• High in acidity, there are a few flavours that help temper the tartness of rhubarb: ginger, cinnamon, orange rind and juice, coconut, banana, angelica and liquorice.
  • Trim the leaves from spring rhubarb and discard, then rinse the stems well and slice off the base. Cut into 3cm pieces for really quick cooking, but leave in longer pieces for gentle poaching and using to top tarts or desserts. Spring rhubarb takes barely 4-5 minutes to cook. I usually place the pieces in a frying pan and sprinkle with sugar and add 1 – 2 tablespoons of water. Once it begins to steam, cover with a lid and cook gently.

    Preparing spring rhubarb. Image: Kathryn Hawkins
  • For a tangy sweet and sour sauce, cook rhubarb in a little water with sufficient sugar to make it edible, then add a dash of raspberry or balsamic vinegar. Served cold, it goes well with roast duck, smoked mackerel or pan-fried herring.
  • A favourite simple dessert of mine is to mix mashed banana, coconut (non-dairy) yogurt and vanilla extract together and layer in glasses with poached, vanilla sugar-sweetened rhubarb. It is absolute deliciousness guaranteed!

    Rhubarb, banana and coconut pots. Images: Kathryn Hawkins
  • For an easy pastry, bake-off a sheet of (gluten-free) puff pastry and allow to cool, then top with thick (dairy-free) custard and lightly poached stems of sweetened rhubarb. Always a winning combination…..rhubarb and custard.
    Rhubarb and custard tart. Image: Kathryn Hawkins

    I have posted a couple of other rhubarb recipes in my blog over the months, here are the links Rhubarb, raspberry and custard crump (gluten-free, dairy-free, vegan) and Rhubarb and custard ice lollies (gluten-free)

    Tender pink stems of forced rhubarb. Image: Kathryn Hawkins

My hellebore heaven

Helleborus. Image: Kathryn Hawkins

The weather has been kind these past few days and the spring flowers are really coming on. I spent a couple of hours in the garden yesterday afternoon and was delighted to see that all 4 varieties of hellebore are now in full bloom. Hidden away in different parts of the garden, they don’t stand out from a distance, but when you get up close, they are magnificent and unlike anything else in the garden at this time of year.

Dark purple-red bloom. Image: Kathryn Hawkins

I don’t know the names of any of the hellebore in the garden, but I do know that the plants are hardy, evergreen and deciduous, and they bring dramatic colour and structure to the borders in early spring, just when I’m wondering whether there will ever be life in the garden again. The large blooms last around 4 to 6 weeks and then they will fade gracefully into the foliage, leaving the glossy, bold leaves behind for another year.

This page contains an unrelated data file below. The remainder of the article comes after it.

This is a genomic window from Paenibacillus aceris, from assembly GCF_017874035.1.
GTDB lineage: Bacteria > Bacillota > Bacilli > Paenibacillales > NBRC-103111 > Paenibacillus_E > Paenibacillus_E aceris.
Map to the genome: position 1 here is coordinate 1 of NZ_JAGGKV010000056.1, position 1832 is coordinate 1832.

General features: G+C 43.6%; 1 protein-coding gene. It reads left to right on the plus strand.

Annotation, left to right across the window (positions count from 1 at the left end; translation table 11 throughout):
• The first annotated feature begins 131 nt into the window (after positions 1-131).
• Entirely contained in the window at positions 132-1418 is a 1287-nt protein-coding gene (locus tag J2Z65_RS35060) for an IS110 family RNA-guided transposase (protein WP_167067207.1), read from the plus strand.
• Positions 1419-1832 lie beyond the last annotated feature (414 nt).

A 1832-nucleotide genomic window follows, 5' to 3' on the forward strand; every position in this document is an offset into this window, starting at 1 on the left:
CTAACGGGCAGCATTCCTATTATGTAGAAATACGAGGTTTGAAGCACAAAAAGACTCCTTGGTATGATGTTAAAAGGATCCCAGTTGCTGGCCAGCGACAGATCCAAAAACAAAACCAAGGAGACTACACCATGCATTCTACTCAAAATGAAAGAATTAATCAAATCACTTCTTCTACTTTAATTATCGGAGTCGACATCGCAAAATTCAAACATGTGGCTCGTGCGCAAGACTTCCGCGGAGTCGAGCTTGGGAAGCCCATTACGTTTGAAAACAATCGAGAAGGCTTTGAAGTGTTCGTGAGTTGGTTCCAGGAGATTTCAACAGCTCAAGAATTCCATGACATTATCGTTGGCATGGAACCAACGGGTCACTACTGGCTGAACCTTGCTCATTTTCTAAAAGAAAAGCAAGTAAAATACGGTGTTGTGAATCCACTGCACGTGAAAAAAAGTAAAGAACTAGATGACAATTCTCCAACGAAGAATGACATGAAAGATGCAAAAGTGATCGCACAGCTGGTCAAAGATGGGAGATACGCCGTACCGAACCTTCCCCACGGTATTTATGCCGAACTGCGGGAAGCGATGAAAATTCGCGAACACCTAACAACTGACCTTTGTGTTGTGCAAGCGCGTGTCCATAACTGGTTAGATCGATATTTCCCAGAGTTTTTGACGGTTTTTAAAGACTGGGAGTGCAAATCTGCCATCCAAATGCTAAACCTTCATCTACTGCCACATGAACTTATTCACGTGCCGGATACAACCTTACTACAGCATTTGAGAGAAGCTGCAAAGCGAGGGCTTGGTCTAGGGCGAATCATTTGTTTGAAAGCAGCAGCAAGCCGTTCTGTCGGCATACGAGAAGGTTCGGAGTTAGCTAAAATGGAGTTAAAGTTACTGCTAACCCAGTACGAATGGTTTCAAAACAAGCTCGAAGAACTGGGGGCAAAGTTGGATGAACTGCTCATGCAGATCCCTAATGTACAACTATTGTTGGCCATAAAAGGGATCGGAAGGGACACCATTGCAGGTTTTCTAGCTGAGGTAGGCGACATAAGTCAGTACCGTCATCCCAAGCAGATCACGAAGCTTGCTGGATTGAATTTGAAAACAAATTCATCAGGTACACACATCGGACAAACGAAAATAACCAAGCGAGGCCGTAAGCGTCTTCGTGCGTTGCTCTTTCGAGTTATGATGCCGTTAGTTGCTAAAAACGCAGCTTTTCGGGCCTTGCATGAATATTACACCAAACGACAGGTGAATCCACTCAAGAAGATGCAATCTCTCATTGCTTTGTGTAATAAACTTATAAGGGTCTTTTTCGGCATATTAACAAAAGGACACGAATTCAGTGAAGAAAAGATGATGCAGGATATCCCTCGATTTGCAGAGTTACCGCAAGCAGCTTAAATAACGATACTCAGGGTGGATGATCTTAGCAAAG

Light purple with a ruffled centre. Image: Kathryn Hawkins

Helleborus grow well in the shade or partial shade, and they like moist soil; they are a perfect plant for the Scottish climate. All mine are growing beside walls or fences. New plants take a couple of years to get established, and once they are embedded, they don’t like being moved, although you can divide clumps in the autumn.

A white variety with a hint of green. Image: Kathryn Hawkins

Best of all, Helleborus are a low maintenance plant. Once they have flowered, just remove any fading foliage; give the plants a mulch, and allow them to hunker down for another year.

A group of white, burgundy-speckled, Helleborus. Image: Kathryn Hawkins

Savoury oat and seed crunchies (gluten-free, dairy-free, vegan)

Oat and seed crunchies. Image: Kathryn Hawkins

Every now and then I try very hard to cut back on the amount of sugar I eat. I find it challenging to find something to stave off the cravings. and I usually turn to seeds to do the job. This week, I started my latest “health-kick” and I found that I had built up quite a collection of different seed varieties from the last time. Many of the seeds are in half-opened bags stored in the fridge and are now coming up to the “best before” date; it seemed the perfect time for a healthy, and very much savoury, baking session. Bursting with  nutrition and flavour, and with super crunchy textures, seeds are one of the best foods to snack on without feeling too guilty.

Some of my current seed collection. Image: Kathryn Hawkins

You can use any seeds in this recipe, but a mixture of different sizes works the best. Introduce your own flavourings if you like; I kept mine plain and simple this time, but black pepper, smoked paprika, cumin, chilli, thyme and rosemary are good flavours to try if you like to experiment. I use the thicker milled, porridge  (or Scottish Porage) oats, the finer milled varieties seem to go a bit mushy and give a less crisp texture to the final bake. There is a small amount of gram (chickpea) flour added to the mix to help bind the ingredients together but the recipe works fine with other gluten-free blends if you prefer.